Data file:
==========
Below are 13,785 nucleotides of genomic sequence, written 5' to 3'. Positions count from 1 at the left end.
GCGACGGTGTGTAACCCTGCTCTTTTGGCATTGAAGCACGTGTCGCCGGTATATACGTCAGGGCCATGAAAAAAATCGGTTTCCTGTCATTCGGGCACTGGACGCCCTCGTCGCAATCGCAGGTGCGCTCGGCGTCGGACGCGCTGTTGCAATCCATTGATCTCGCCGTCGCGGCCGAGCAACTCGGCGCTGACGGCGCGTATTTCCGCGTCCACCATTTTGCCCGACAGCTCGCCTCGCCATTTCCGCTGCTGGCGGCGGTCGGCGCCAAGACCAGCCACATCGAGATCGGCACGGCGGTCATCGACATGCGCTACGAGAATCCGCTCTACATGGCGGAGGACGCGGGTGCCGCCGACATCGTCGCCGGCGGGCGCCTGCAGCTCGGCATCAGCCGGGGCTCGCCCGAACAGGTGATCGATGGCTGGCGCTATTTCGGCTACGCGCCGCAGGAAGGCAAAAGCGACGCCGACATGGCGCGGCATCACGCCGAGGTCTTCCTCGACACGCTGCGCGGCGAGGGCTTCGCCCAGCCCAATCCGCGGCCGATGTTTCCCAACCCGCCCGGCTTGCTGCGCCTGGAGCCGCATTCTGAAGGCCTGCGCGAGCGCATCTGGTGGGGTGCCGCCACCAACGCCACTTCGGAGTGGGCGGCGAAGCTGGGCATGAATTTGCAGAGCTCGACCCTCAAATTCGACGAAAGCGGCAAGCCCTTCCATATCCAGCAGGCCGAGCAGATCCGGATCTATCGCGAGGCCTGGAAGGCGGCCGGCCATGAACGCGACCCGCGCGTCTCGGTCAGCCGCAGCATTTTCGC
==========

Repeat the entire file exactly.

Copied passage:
Below are 13,785 nucleotides of genomic sequence, written 5' to 3'. Positions count from 1 at the left end.
GCGACGGTGTGTAACCCTGCTCTTTTGGCATTGAAGCACGTGTCGCCGGTATATACGTCAGGGCCATGAAAAAAATCGGTTTCCTGTCATTCGGGCACTGGACGCCCTCGTCGCAATCGCAGGTGCGCTCGGCGTCGGACGCGCTGTTGCAATCCATTGATCTCGCCGTCGCGGCCGAGCAACTCGGCGCTGACGGCGCGTATTTCCGCGTCCACCATTTTGCCCGACAGCTCGCCTCGCCATTTCCGCTGCTGGCGGCGGTCGGCGCCAAGACCAGCCACATCGAGATCGGCACGGCGGTCATCGACATGCGCTACGAGAATCCGCTCTACATGGCGGAGGACGCGGGTGCCGCCGACATCGTCGCCGGCGGGCGCCTGCAGCTCGGCATCAGCCGGGGCTCGCCCGAACAGGTGATCGATGGCTGGCGCTATTTCGGCTACGCGCCGCAGGAAGGCAAAAGCGACGCCGACATGGCGCGGCATCACGCCGAGGTCTTCCTCGACACGCTGCGCGGCGAGGGCTTCGCCCAGCCCAATCCGCGGCCGATGTTTCCCAACCCGCCCGGCTTGCTGCGCCTGGAGCCGCATTCTGAAGGCCTGCGCGAGCGCATCTGGTGGGGTGCCGCCACCAACGCCACTTCGGAGTGGGCGGCGAAGCTGGGCATGAATTTGCAGAGCTCGACCCTCAAATTCGACGAAAGCGGCAAGCCCTTCCATATCCAGCAGGCCGAGCAGATCCGGATCTATCGCGAGGCCTGGAAGGCGGCCGGCCATGAACGCGACCCGCGCGTCTCGGTCAGCCGCAGCATTTTCGC